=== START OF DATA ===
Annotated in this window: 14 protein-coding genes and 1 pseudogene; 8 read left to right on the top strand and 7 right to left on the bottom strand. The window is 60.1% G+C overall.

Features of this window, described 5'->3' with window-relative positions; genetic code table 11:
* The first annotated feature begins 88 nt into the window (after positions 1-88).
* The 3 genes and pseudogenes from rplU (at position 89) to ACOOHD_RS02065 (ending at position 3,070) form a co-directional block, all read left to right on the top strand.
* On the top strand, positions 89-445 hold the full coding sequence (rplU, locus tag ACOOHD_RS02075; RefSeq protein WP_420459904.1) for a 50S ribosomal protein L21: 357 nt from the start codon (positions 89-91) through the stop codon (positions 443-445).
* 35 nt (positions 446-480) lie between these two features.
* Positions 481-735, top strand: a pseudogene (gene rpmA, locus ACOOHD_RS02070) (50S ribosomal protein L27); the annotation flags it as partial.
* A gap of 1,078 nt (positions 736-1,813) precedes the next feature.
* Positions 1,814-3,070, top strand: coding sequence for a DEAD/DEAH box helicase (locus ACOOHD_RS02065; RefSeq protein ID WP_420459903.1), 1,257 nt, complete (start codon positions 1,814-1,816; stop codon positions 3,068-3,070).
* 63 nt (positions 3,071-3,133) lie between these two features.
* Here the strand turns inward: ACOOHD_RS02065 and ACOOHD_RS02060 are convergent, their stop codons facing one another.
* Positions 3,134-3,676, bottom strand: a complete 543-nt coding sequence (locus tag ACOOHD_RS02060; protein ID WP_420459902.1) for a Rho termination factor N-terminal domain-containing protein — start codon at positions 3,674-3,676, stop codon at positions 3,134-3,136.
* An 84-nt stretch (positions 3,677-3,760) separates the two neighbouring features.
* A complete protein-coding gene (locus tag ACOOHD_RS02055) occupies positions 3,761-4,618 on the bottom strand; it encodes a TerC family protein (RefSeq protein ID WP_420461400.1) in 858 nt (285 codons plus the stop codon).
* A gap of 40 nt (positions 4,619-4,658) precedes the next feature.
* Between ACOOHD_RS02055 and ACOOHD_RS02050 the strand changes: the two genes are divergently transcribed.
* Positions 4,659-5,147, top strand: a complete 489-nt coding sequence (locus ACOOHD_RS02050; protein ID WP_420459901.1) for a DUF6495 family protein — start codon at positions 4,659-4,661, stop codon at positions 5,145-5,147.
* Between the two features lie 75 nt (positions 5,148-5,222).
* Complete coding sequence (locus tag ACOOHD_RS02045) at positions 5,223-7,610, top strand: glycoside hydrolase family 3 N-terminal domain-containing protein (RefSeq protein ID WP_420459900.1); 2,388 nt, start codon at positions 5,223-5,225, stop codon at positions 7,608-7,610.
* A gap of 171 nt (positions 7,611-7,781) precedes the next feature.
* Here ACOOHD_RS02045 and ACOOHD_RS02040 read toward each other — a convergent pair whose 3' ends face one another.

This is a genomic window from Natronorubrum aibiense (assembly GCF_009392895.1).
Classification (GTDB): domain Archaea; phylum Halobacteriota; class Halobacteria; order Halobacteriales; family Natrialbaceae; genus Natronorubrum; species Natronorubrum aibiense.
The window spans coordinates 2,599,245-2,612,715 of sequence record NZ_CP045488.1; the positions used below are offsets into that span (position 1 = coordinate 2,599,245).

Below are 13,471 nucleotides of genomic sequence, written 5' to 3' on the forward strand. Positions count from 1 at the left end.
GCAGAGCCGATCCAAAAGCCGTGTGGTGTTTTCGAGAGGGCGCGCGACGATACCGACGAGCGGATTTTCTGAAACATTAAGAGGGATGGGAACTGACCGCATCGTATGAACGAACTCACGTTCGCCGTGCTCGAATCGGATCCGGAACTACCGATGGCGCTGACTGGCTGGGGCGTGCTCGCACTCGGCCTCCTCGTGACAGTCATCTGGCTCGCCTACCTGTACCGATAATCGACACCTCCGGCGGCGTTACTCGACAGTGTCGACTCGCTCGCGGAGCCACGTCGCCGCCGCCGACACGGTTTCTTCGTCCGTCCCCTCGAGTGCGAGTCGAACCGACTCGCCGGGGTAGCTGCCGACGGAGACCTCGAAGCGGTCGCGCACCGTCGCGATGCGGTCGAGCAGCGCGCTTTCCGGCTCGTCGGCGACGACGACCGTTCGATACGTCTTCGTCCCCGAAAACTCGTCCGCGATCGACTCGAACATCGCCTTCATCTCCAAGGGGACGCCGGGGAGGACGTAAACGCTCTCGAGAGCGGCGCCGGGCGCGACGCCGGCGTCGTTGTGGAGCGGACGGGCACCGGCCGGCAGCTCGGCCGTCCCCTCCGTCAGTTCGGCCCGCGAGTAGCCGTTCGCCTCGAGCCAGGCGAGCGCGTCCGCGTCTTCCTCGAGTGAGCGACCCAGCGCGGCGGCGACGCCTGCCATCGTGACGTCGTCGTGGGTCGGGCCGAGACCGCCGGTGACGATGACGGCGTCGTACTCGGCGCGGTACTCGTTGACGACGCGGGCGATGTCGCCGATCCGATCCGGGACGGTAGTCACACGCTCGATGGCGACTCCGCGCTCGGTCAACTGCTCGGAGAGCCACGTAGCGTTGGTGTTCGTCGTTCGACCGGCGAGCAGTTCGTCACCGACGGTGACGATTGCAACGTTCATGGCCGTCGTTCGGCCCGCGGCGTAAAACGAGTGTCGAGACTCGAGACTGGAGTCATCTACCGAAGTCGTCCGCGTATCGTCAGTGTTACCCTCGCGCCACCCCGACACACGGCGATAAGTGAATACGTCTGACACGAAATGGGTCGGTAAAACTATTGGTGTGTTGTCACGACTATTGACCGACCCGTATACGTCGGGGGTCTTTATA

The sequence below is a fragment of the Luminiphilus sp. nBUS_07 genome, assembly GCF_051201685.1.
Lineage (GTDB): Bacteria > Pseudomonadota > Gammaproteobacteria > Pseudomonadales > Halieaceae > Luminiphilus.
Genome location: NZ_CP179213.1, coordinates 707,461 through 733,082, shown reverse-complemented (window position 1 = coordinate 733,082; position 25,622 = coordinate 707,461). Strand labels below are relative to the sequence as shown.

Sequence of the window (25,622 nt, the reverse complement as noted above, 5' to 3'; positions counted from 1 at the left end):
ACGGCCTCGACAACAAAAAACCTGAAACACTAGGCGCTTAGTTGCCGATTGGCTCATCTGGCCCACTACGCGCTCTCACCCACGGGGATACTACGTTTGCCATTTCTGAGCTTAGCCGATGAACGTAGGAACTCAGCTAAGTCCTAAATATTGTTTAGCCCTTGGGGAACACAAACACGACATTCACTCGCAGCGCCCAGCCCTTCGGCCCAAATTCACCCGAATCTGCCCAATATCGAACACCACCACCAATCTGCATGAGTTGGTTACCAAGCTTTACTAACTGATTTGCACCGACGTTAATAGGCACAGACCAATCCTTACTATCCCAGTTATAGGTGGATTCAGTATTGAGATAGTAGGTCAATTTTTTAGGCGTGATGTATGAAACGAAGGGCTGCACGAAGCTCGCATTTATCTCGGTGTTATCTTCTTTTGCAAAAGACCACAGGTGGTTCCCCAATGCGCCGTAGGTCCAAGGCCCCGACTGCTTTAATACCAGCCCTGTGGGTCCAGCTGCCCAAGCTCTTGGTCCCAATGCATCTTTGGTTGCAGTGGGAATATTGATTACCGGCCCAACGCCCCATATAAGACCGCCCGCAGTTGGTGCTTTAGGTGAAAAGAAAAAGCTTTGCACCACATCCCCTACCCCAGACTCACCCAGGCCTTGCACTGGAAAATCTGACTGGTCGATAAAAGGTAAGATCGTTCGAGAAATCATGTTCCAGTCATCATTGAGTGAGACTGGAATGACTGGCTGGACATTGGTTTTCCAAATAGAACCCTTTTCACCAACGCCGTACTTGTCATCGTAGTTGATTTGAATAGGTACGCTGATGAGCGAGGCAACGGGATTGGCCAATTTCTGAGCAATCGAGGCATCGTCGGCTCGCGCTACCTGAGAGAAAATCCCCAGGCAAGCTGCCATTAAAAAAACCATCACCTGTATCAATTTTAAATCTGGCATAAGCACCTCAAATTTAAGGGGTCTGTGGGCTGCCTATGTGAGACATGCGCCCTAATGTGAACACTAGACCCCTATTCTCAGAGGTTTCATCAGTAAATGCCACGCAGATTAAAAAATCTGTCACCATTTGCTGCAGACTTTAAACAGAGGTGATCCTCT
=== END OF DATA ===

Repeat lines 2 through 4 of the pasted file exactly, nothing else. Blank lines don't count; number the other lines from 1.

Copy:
Features of this window, described 5'->3' with window-relative positions; genetic code table 11:
* The first annotated feature begins 88 nt into the window (after positions 1-88).
* The 3 genes and pseudogenes from rplU (at position 89) to ACOOHD_RS02065 (ending at position 3,070) form a co-directional block, all read left to right on the top strand.